More millennials living with their parents even as economy recovers
Young adults are living with their parents at greater rates than during the lowest point of the “Great Recession,” even in the face of improved job prospects as the economy recovers, a new study finds.
The living arrangements of young adults seem to have come unhinged from labor market conditions, as they are becoming less likely to live on their own as the economy improves from the financial crisis. Five years into the economic recovery, full-time employment is up and wages are starting to rebound. But despite these improvements in the labor market, more millennials are living with their parents than they were during the worst period of the recession, according to a recent Pew Research report.
In 2010, 69 percent of 18- to 34-year olds were living on their own, compared to 67 percent in the first third of 2015. Over that same period, the share of millennials living with their parents increased from 24 to 26 percent.
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This trend isn’t afraid of gender discrimination either. Young women are more likely to live independently than their male counterparts, with 72 percent of millennial women living on their own compared to 63 percent of men.
This trend is strange precisely because unemployment data paints a seemingly contradictory picture. The national unemployment rate for those aged 18 to 34 saw a sharp drop from 12.4 percent in 2010 to 7.7 percent in 2015. Wages have correspondingly increased, with median weekly earnings among young adult workers increasing from their 2012 low of $547 to $574 in 2015.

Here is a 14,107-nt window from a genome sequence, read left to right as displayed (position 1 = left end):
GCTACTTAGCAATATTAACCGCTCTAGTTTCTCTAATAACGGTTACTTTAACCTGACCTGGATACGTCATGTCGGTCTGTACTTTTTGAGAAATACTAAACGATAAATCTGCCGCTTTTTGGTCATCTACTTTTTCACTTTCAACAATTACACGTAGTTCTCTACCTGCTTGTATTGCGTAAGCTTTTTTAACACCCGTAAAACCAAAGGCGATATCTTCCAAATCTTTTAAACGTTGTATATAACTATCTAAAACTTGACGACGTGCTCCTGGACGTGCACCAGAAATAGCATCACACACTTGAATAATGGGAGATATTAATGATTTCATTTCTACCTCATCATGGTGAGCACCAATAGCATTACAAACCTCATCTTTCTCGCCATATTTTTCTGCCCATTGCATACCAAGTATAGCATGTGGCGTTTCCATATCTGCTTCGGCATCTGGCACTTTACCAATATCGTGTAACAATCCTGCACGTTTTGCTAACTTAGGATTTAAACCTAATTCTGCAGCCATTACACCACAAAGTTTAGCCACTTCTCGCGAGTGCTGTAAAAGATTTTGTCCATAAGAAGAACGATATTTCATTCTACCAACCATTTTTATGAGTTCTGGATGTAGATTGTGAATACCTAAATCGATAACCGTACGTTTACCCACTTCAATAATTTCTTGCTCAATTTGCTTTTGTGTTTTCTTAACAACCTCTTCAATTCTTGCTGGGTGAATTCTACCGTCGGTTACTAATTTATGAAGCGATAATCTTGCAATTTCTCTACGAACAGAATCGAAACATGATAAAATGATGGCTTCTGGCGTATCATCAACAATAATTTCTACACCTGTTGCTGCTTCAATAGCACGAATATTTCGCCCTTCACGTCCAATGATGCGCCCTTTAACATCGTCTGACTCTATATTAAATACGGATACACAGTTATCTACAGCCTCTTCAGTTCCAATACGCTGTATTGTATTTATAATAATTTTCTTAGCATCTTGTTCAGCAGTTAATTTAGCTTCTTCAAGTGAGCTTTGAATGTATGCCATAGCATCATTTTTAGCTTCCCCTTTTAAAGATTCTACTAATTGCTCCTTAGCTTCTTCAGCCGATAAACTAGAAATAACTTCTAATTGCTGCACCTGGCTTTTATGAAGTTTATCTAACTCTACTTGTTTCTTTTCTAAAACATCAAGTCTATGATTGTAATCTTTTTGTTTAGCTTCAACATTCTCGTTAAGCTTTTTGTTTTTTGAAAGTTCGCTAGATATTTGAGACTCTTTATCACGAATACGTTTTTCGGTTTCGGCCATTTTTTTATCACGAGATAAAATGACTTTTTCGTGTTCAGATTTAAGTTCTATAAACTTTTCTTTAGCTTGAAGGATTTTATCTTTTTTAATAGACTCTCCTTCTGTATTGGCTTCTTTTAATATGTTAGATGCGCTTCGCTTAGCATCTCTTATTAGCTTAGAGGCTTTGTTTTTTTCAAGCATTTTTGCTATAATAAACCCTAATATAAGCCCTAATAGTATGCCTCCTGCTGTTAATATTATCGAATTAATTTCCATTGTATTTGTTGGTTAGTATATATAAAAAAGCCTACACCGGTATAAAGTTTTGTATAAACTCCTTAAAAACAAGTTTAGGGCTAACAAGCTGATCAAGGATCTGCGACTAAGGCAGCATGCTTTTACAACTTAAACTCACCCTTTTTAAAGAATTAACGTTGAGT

These brighter economic trends aren’t matched by social indicators. For example, 18- to 34-year-olds in 2015 are starting households at a rate lower than they were previously, with 25 million young adults heading households now compared to 25.2 million in 2007, before the recession began. This statistic is all the more worrying considering there are nearly 3 million more adults in this age group now than in 2007.
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Seeing as young adults are a growing demographic group, recently outnumbering baby boomers, the lack of demand from millennials for their own home could have important negative consequences for the nation’s housing market, which could, in turn, spill over to other ancillary purchases such as furnishing and telecom, according to the report.
Young adults who are college-educated have made the greatest rebound from the ravages of the Great Recession, with 86 percent living independently of their families, compared to the base rate of 67 percent among the general population. This number has also slid since the recovery started, however, as 88 percent of college-educated young adults were living on their own in 2010.